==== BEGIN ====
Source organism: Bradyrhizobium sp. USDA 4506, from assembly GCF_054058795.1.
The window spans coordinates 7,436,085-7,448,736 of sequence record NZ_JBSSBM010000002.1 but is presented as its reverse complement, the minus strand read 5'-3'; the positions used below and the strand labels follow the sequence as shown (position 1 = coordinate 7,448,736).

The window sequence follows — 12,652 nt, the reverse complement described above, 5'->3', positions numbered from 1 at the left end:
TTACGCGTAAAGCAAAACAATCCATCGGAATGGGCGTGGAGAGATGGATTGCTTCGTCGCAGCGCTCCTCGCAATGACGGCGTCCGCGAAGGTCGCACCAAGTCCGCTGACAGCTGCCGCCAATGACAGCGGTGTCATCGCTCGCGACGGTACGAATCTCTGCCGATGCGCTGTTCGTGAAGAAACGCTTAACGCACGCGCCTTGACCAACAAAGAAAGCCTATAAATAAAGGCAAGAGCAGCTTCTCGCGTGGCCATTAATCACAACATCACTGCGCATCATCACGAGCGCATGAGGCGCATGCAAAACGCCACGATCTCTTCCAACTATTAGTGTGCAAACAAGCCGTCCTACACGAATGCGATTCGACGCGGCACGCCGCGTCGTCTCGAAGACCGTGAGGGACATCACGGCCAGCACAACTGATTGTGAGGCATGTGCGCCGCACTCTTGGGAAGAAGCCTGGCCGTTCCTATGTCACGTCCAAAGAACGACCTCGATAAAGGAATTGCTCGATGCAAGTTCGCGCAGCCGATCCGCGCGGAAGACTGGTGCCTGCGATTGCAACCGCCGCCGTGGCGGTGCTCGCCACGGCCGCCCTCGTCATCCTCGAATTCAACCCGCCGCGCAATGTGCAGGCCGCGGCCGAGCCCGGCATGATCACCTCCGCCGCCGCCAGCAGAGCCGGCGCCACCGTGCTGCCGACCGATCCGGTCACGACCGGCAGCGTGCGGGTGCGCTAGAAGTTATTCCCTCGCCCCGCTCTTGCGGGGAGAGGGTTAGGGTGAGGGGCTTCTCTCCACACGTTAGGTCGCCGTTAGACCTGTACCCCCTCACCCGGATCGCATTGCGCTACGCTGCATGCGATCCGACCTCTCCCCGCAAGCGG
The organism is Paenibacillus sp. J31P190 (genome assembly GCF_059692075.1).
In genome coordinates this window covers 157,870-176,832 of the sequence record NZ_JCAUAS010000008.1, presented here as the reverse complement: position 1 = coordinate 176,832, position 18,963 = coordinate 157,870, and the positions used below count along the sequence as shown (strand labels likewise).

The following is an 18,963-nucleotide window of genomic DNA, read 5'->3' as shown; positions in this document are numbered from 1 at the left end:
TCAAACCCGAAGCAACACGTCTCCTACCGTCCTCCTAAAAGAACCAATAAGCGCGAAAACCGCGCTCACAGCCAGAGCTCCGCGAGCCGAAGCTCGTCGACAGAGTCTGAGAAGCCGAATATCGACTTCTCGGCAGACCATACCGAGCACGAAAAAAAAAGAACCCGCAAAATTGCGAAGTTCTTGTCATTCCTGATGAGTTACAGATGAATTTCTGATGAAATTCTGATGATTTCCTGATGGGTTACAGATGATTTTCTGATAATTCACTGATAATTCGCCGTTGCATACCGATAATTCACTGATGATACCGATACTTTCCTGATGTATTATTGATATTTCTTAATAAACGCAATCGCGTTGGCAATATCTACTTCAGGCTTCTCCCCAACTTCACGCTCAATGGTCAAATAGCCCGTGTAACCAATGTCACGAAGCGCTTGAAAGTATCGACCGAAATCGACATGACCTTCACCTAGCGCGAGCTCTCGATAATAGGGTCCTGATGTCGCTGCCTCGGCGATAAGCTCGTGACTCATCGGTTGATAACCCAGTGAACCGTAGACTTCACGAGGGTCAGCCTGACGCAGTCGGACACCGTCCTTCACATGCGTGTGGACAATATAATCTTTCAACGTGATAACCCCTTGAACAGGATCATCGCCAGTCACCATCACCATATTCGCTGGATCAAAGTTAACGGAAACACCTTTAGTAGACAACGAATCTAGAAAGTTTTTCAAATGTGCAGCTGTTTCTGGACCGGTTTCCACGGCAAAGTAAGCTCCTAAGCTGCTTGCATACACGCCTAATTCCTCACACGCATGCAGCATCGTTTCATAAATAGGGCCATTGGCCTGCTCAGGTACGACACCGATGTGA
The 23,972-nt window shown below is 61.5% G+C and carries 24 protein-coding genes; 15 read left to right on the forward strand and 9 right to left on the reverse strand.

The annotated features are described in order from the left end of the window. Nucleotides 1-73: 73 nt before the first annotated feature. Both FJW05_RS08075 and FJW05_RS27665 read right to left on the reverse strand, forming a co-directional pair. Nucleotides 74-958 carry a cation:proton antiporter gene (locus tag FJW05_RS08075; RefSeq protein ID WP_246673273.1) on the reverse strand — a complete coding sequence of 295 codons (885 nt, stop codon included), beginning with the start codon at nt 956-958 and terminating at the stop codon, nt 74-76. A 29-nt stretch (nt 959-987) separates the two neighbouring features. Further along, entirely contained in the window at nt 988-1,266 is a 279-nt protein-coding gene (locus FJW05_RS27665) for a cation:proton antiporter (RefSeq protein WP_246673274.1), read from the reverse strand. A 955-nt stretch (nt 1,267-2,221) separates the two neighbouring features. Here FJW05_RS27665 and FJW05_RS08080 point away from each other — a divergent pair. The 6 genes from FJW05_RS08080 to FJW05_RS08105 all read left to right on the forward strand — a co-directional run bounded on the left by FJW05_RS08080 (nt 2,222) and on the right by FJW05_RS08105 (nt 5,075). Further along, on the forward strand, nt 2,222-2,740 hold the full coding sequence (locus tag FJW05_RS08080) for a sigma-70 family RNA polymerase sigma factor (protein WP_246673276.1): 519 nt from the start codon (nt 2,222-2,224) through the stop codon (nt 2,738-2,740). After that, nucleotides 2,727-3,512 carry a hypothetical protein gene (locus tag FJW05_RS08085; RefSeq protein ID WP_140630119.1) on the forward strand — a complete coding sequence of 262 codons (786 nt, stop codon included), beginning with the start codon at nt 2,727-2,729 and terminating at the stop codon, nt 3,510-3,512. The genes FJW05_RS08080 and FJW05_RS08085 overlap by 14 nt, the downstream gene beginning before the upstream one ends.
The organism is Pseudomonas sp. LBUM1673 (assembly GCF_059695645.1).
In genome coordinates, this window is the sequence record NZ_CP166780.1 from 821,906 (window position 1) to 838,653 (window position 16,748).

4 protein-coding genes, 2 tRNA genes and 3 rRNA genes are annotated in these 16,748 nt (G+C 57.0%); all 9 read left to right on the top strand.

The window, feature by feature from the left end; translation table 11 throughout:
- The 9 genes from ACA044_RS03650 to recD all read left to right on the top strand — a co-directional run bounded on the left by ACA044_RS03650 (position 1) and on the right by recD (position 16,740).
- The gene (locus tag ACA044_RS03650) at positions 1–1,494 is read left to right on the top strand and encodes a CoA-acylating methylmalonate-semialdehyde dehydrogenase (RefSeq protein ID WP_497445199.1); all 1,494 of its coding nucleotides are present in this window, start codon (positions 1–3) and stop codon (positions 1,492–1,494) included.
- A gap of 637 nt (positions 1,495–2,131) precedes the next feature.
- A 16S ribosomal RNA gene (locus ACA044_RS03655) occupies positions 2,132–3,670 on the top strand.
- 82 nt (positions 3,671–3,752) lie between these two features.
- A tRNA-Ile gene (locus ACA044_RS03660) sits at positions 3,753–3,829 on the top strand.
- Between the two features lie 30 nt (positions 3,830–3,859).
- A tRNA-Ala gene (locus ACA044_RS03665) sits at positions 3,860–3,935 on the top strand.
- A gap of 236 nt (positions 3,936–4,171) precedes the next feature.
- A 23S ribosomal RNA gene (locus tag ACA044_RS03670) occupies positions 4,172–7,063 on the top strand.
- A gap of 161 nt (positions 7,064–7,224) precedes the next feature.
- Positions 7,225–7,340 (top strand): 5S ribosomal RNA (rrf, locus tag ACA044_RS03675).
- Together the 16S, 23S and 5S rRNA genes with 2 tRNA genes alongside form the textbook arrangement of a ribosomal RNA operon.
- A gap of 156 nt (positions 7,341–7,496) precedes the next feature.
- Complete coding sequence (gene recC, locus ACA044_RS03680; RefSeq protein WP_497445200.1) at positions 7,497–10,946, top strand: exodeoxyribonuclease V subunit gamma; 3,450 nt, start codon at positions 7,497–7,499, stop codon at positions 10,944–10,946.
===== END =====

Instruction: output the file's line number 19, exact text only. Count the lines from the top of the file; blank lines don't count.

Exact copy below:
- 82 nt (positions 3,671–3,752) lie between these two features.